Advocating for Workers

As the right to collectively bargain continues to be under attack by politicians, the wealthy and the powerful in Connecticut, it is vital that we protect the right to organize and bargain for decent wages, health care and a basic retirement. These unionized workers, who make up the middle class in our state, are on the frontlines each day. They protect us, educate our children, care for our elderly, build our roads and maintain our infrastructure. Collective bargaining lifts up our workers by ensuring they are paid fair wages, working in safe conditions, and that they are given quality health insurance. It’s time to put the power back into their hands.

Providing a living wage for personal care attendants

State Rep. Mike D’Agostino led House passage of a historic contract amendment that will raise wages, provide workers’ compensation and increase funding for training and orientation programs for approximately 8,500 personal care attendants. This will help give homecare workers the financial security they need to provide for their families without living paycheck to paycheck.

Increasing the financial security of homecare workers

The state’s personal care attendants take care of our elderly and our disabled, helping them with everyday tasks such as grooming, dressing, grocery shopping and transportation. It’s time for us to take care of them. By raising their wages and providing workers’ compensation and overtime, we can ensure they have the resources needed to provide for their families.

Defending the right to collectively bargain

“Understand that what is happening in the Supreme Court today is a battle in a much larger war. We live in a time right now when there is more concentrated wealth and power in the hands of a few individuals and corporations than ever before. The only institutional check left on that power is organized labor. It is no surprise that those with that concentrated wealth and power want to do everything they can to undermine the only check left on it," said state Rep. Mike D'Agostino, D-Hamden,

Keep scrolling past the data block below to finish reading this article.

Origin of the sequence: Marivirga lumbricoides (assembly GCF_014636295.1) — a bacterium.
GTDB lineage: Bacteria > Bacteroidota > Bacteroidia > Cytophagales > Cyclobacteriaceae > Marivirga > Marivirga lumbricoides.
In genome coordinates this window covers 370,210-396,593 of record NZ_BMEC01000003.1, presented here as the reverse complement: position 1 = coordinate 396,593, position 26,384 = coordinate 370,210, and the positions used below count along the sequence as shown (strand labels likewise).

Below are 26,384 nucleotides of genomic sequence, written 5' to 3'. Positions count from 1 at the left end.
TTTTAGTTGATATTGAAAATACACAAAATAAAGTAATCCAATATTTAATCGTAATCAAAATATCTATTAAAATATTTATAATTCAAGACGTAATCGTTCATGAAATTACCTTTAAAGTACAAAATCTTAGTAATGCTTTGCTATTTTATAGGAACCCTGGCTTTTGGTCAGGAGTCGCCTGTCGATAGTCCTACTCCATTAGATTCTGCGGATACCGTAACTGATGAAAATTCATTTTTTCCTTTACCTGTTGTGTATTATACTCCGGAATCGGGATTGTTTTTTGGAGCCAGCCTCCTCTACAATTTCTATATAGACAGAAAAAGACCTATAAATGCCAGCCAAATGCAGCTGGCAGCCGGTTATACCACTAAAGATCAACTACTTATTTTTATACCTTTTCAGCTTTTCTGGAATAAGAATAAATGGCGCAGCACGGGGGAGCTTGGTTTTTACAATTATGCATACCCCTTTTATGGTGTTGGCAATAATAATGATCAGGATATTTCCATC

Putting Connecticut on the path to financial stability

In July 2017, the legislature took a significant step toward solving Connecticut’s fiscal crisis by securing a crucial piece of the budget puzzle – ratifying a concessions deal with the state workforce. The agreement is expected to save taxpayers $1.5 billion over the next two years and $24 billion over the next 20 years. This historic deal will help put Connecticut on the path to financial stability.

Fighting for the right to organize and collectively bargain

For four decades after the passage of the National Labor Relations Act in 1935, Connecticut did not negotiate with its employees on issues ranging from working conditions and wages to pensions and health care. Salaries fluctuated from year-to-year and from bargaining unit to bargaining unit. Health care was minimal, when provided at all. And without a collectively bargained agreement, the state was under no contractual obligation to save for pensions promised to workers. To address this, Edward Daly, a Vernon resident and current president of the of the CSEA SEIU Local 2001 Retiree Council, joined other workers to form the Connecticut State Employees Association. In 1975, they were able to pass legislation through the General Assembly that granted public employees the formal right to organize and bargain with the state, in return for a commitment never to strike. The first negotiated state employee contract followed in 1978.